Pit-Bull Terriers and Rottweilers should be treated like a loaded gun.
On New Year’s Day, a 5- year-old Ellie Lawrenson was mauled to death by her uncle’s Pit-Bull Terrier while staying with her grandmother.
Tragic and frightening as this death was, what’s scarier is that the girl’s uncle was warned by authorities about his dog’s dangerous behavior six months earlier. Had he heeded that warning, a young child’s life would have been saved.
Over 70% of the dog attack cases we have handled have involved Pit-Bull Terriers and Rottweilers. When the number of attacks by Pit-Bull Terriers and Rottweilers are
compared to the small percentage of dogs that these two breeds make up in America, you get an idea of how really dangerous these two breeds are. About 18% of our dog attack cases involve Huskies and the Alaskan breeds.
With these statistics in mind I believe every Pit-Bull Terrier and Rottweiler should be considered extremely dangerous and treated appropriately, like a loaded gun. That includes landlords being held responsible for the harm these animals cause when they are kept on the landlord’s property, just like the maintenance of any other dangerous condition. If you are a landlord and your tenant keeps a Pit-Bull Terrier or a Rottwieler on your premises and that dog bites or attacks one of my clients, you’ll suffer the same fate a few other landlords have that thought they were insulated.
According to the U.S. Center for Disease Control, about 800,000 people are bitten by dogs each year. Half of these are children. The issue hits even closer to home when we see that California is ranked first in the nation in fatal dog attacks. Insurers nationwide pay out more than $1 billion in claims related to dog bites annually. One-third of the money paid out through homeowners’ liability claims are related to dog attacks.
Of those injured, 386,000 require treatment in an emergency department and about a dozen die. The rate of dog bite-related injuries is highest for children ages 5 to 9 years, and the rate decreases as children age. Almost two thirds of injuries among children ages four years and younger are to the head or neck region. Injury rates in children are significantly higher for boys than for girls.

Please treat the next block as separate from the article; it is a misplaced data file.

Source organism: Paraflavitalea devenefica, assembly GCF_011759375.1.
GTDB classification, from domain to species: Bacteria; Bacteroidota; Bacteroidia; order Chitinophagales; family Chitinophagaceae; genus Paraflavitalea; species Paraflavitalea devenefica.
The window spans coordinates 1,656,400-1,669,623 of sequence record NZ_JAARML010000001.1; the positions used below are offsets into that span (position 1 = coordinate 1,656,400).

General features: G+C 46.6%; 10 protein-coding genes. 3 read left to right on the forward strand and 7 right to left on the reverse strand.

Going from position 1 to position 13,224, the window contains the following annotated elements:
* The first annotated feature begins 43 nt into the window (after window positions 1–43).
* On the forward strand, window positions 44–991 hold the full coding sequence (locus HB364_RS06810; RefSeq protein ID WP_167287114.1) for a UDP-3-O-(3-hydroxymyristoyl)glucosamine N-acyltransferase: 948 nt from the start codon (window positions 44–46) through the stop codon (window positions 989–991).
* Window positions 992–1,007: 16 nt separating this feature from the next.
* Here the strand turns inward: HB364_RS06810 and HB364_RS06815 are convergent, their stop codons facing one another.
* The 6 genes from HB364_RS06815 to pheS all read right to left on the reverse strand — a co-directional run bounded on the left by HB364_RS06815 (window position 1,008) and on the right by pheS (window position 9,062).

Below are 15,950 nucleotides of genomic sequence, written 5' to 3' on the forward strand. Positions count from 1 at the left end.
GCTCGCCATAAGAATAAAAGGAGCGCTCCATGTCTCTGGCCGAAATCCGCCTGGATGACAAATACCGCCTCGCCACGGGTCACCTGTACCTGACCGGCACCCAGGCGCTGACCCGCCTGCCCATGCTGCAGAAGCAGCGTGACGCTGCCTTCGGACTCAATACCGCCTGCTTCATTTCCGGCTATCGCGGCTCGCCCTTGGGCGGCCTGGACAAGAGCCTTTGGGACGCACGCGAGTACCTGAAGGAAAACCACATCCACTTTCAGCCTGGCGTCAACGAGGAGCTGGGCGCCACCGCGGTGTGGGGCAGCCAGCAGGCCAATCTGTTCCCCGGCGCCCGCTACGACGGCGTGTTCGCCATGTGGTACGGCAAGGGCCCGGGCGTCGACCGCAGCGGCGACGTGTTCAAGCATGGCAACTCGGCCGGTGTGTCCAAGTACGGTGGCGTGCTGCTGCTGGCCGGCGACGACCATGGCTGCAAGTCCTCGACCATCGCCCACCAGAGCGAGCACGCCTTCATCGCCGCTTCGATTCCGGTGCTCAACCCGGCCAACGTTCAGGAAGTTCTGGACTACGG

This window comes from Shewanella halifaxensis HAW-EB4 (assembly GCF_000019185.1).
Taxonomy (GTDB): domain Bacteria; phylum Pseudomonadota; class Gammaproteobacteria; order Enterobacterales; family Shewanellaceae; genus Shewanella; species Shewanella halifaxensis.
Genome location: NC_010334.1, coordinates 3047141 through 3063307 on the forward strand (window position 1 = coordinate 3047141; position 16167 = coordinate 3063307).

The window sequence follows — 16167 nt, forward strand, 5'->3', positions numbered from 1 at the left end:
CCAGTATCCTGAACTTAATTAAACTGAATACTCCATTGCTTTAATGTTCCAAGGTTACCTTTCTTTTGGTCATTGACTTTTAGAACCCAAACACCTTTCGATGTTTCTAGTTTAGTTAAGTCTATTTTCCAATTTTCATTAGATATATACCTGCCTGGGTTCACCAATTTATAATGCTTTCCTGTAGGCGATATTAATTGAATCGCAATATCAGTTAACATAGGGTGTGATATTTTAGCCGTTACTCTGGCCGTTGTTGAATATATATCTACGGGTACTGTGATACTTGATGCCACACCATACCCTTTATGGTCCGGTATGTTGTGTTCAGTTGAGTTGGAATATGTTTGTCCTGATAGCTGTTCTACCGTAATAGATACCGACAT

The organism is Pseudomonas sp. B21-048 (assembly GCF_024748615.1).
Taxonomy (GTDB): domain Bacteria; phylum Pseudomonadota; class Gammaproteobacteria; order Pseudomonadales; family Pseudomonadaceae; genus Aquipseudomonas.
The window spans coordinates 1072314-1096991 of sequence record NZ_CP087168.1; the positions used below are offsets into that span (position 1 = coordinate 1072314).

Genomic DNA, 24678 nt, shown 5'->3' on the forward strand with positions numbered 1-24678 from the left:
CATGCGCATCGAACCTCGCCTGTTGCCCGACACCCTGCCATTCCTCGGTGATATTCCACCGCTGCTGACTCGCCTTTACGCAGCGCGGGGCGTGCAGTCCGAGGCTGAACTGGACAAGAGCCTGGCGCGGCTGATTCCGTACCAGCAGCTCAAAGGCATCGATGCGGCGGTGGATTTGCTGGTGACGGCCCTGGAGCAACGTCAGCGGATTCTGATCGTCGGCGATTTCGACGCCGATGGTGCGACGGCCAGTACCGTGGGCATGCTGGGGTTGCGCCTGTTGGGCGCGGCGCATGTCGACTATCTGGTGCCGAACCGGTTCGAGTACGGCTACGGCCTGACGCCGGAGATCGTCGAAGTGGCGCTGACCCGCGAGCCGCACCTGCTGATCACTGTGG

The CDC gives important suggestions for prospective dog owners:
Â· Consult with a professional (e.g., veterinarian, animal behaviorist, or responsible breeder) to learn about suitable breeds of dogs for your household. Dogs with histories of aggression are inappropriate in households with children.
Â· Spend time with a dog before buying or adopting it. Use caution when bringing a dog into the home of an infant or toddler.
Â· Spay/neuter virtually all dogs (this frequently reduces aggressive tendencies).
Â· Never leave infants or young children alone with any dog.
Â· Properly socialize and train any dog entering the household and seek immediate professional advice if the dog develops aggressive or undesirable behaviors.
For more information about dog bites, visit the www.cdc.gov or the American Veterinary Medical Association’s Web site at www.avma.org.
For prevention ideas and model policies for control of dangerous dogs, please see the American Veterinary Medical Association (AVMA) Task Force on Canine Aggression and Human-Canine Interactions: A community approach to dog bite prevention.
If you are a dog owner please remember your responsibilities to yourself, your family and your community. If you are a landlord, do not allow dangerous dogs to reside on your property. If you or a loved one is a victim of a dog attack, call me to determine your rights, and your options. We can help you with identifying skilled and available plastic surgeons as well as paying for medical expenses and the collection and preservation of evidence.